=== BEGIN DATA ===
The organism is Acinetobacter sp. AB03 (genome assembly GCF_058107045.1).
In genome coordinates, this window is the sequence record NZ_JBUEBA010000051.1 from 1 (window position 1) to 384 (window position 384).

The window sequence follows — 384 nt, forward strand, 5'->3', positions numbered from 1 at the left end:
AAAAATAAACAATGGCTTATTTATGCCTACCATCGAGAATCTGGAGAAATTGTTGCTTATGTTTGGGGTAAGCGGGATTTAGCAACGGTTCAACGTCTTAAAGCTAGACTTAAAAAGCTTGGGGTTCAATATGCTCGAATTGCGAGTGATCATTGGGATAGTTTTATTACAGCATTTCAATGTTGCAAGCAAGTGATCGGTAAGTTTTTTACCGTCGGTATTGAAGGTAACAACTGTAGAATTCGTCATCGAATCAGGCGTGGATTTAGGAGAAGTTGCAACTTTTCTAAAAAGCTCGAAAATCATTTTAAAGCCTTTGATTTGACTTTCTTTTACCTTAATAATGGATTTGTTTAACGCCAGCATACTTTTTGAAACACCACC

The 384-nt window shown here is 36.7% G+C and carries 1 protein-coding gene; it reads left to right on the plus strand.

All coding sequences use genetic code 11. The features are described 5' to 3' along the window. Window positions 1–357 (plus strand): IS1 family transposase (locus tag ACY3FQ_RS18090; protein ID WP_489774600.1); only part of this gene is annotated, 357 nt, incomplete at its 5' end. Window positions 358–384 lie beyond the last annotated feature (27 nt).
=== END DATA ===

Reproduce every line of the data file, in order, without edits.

The organism is Acinetobacter sp. AB03 (genome assembly GCF_058107045.1).
In genome coordinates, this window is the sequence record NZ_JBUEBA010000051.1 from 1 (window position 1) to 384 (window position 384).

The window sequence follows — 384 nt, forward strand, 5'->3', positions numbered from 1 at the left end:
AAAAATAAACAATGGCTTATTTATGCCTACCATCGAGAATCTGGAGAAATTGTTGCTTATGTTTGGGGTAAGCGGGATTTAGCAACGGTTCAACGTCTTAAAGCTAGACTTAAAAAGCTTGGGGTTCAATATGCTCGAATTGCGAGTGATCATTGGGATAGTTTTATTACAGCATTTCAATGTTGCAAGCAAGTGATCGGTAAGTTTTTTACCGTCGGTATTGAAGGTAACAACTGTAGAATTCGTCATCGAATCAGGCGTGGATTTAGGAGAAGTTGCAACTTTTCTAAAAAGCTCGAAAATCATTTTAAAGCCTTTGATTTGACTTTCTTTTACCTTAATAATGGATTTGTTTAACGCCAGCATACTTTTTGAAACACCACC

The 384-nt window shown here is 36.7% G+C and carries 1 protein-coding gene; it reads left to right on the plus strand.

All coding sequences use genetic code 11. The features are described 5' to 3' along the window. Window positions 1–357 (plus strand): IS1 family transposase (locus tag ACY3FQ_RS18090; protein ID WP_489774600.1); only part of this gene is annotated, 357 nt, incomplete at its 5' end. Window positions 358–384 lie beyond the last annotated feature (27 nt).